How is it that only one of the ten came back to give thanks?
As scandalous as this is, it is the norm. How many of us give thanks daily for the great salvation we enjoy - the forgiveness of our sins, our adoption as God’s children, our inheritance as saints?
How many of us give thanks daily for the mercies of God which are new every morning?
Have you ever wondered how we are to praise God? What does it mean to praise God?
Notice how the Samaritan leper praised God by thanking Him for what He had done.
Praising God is more than repeating the words “praise God, praise God, praise God.” This is not wrong nor would I stop doing it, but it can become meaningless repetition if it is not connected to a heart of thanksgiving.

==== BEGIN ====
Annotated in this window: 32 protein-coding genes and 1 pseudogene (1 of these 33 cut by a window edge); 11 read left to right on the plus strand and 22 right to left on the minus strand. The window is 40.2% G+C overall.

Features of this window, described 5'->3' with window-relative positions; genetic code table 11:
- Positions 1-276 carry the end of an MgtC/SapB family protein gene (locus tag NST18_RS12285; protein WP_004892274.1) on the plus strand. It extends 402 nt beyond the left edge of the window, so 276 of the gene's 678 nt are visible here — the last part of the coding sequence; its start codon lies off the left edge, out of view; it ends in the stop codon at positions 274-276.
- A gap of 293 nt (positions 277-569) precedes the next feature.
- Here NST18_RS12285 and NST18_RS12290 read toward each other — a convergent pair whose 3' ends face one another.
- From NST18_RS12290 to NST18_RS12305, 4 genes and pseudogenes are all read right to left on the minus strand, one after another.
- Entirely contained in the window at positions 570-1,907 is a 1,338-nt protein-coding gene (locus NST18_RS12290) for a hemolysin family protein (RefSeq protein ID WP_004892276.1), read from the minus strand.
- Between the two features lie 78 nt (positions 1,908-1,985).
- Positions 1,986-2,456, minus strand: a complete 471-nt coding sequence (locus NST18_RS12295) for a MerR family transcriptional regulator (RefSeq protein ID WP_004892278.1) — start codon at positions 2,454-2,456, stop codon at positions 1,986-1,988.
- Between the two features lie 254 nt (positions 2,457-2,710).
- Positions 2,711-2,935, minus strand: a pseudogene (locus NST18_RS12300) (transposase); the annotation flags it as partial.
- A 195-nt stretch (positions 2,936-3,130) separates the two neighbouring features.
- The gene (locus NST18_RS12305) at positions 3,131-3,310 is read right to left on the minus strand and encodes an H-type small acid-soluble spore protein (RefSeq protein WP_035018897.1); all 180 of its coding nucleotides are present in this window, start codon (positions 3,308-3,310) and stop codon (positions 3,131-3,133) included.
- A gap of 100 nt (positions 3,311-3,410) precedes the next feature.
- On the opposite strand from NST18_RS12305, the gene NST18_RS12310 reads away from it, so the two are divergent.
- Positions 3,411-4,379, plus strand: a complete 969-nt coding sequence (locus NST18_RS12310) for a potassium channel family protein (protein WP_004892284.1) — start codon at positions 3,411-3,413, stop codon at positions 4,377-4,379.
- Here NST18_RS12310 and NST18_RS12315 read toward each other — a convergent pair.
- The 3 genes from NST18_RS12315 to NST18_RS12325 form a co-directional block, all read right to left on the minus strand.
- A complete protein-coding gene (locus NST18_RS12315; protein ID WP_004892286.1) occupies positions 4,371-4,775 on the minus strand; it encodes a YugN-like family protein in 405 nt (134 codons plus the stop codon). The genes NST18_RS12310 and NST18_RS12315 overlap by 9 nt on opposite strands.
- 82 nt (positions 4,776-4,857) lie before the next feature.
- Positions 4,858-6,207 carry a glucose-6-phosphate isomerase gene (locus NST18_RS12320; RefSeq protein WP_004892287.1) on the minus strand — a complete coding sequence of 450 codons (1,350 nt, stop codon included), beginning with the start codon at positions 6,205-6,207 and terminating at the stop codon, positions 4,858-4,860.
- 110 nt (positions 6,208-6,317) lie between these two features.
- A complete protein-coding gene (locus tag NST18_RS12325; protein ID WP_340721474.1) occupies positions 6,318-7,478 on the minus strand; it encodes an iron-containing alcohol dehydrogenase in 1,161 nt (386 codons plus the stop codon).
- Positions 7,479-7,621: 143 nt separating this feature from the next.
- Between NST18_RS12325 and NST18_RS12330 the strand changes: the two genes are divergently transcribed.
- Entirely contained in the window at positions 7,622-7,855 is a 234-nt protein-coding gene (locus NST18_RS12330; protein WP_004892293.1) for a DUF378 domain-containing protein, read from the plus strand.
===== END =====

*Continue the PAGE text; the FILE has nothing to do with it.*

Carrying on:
We praise God by telling what He has done. We praise God by thanking Him for what He has done.
Psalm 100 is a Psalm of praise to God. In verse 4, it says,
Enter his gates with thanksgiving, and his courts with praise! Give thanks to him; bless his name! (Psalms 100:4 ESV)
This Psalm, along with others, ties thanksgiving and praise together. We praise God by proclaiming what He has done.
Consider also what Hebrews 13 instructs us to do:
Therefore let us go to him outside the camp and bear the reproach he endured. For here we have no lasting city, but we seek the city that is to come. Through him then let us continually offer up a sacrifice of praise to God, that is, the fruit of lips that acknowledge his name. (Hebrews 13:13-15 ESV)
In this passage, our sacrifice of praise is explained as the fruit of lips that acknowledge His name. This is the key to our happiness, joy and fullness in the Lord. Notice also, it is the key to our joy in spite of suffering. These verses are talking about bearing the reproach that Jesus bore.